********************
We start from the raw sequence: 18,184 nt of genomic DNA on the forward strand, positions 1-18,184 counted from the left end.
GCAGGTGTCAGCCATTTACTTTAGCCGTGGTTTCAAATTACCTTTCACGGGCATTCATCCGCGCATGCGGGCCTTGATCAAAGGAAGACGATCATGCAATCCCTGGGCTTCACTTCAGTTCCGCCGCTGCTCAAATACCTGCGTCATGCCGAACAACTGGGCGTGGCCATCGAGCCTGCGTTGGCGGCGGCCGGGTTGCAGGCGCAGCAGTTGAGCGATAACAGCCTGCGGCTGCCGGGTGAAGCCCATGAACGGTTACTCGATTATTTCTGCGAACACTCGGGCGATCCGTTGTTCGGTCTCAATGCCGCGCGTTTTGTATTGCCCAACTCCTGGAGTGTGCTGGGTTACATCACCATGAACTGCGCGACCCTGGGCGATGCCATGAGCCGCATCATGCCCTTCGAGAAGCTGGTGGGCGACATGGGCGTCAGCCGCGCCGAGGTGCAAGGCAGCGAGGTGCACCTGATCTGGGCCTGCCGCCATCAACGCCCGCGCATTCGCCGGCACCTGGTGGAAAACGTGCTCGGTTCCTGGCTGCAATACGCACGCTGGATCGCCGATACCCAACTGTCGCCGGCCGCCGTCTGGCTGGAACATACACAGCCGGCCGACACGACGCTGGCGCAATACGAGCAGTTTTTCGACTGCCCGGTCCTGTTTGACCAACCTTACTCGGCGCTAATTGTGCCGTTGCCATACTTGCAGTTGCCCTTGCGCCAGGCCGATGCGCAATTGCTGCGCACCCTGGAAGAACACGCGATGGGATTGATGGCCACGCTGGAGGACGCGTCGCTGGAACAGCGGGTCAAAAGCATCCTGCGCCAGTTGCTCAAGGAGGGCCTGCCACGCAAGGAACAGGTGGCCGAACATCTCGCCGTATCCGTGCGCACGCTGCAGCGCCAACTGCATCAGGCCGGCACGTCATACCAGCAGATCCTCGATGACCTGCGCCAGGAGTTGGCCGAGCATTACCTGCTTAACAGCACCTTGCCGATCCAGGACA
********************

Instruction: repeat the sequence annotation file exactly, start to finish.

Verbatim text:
We start from the raw sequence: 18,184 nt of genomic DNA on the forward strand, positions 1-18,184 counted from the left end.
GCAGGTGTCAGCCATTTACTTTAGCCGTGGTTTCAAATTACCTTTCACGGGCATTCATCCGCGCATGCGGGCCTTGATCAAAGGAAGACGATCATGCAATCCCTGGGCTTCACTTCAGTTCCGCCGCTGCTCAAATACCTGCGTCATGCCGAACAACTGGGCGTGGCCATCGAGCCTGCGTTGGCGGCGGCCGGGTTGCAGGCGCAGCAGTTGAGCGATAACAGCCTGCGGCTGCCGGGTGAAGCCCATGAACGGTTACTCGATTATTTCTGCGAACACTCGGGCGATCCGTTGTTCGGTCTCAATGCCGCGCGTTTTGTATTGCCCAACTCCTGGAGTGTGCTGGGTTACATCACCATGAACTGCGCGACCCTGGGCGATGCCATGAGCCGCATCATGCCCTTCGAGAAGCTGGTGGGCGACATGGGCGTCAGCCGCGCCGAGGTGCAAGGCAGCGAGGTGCACCTGATCTGGGCCTGCCGCCATCAACGCCCGCGCATTCGCCGGCACCTGGTGGAAAACGTGCTCGGTTCCTGGCTGCAATACGCACGCTGGATCGCCGATACCCAACTGTCGCCGGCCGCCGTCTGGCTGGAACATACACAGCCGGCCGACACGACGCTGGCGCAATACGAGCAGTTTTTCGACTGCCCGGTCCTGTTTGACCAACCTTACTCGGCGCTAATTGTGCCGTTGCCATACTTGCAGTTGCCCTTGCGCCAGGCCGATGCGCAATTGCTGCGCACCCTGGAAGAACACGCGATGGGATTGATGGCCACGCTGGAGGACGCGTCGCTGGAACAGCGGGTCAAAAGCATCCTGCGCCAGTTGCTCAAGGAGGGCCTGCCACGCAAGGAACAGGTGGCCGAACATCTCGCCGTATCCGTGCGCACGCTGCAGCGCCAACTGCATCAGGCCGGCACGTCATACCAGCAGATCCTCGATGACCTGCGCCAGGAGTTGGCCGAGCATTACCTGCTTAACAGCACCTTGCCGATCCAGGACA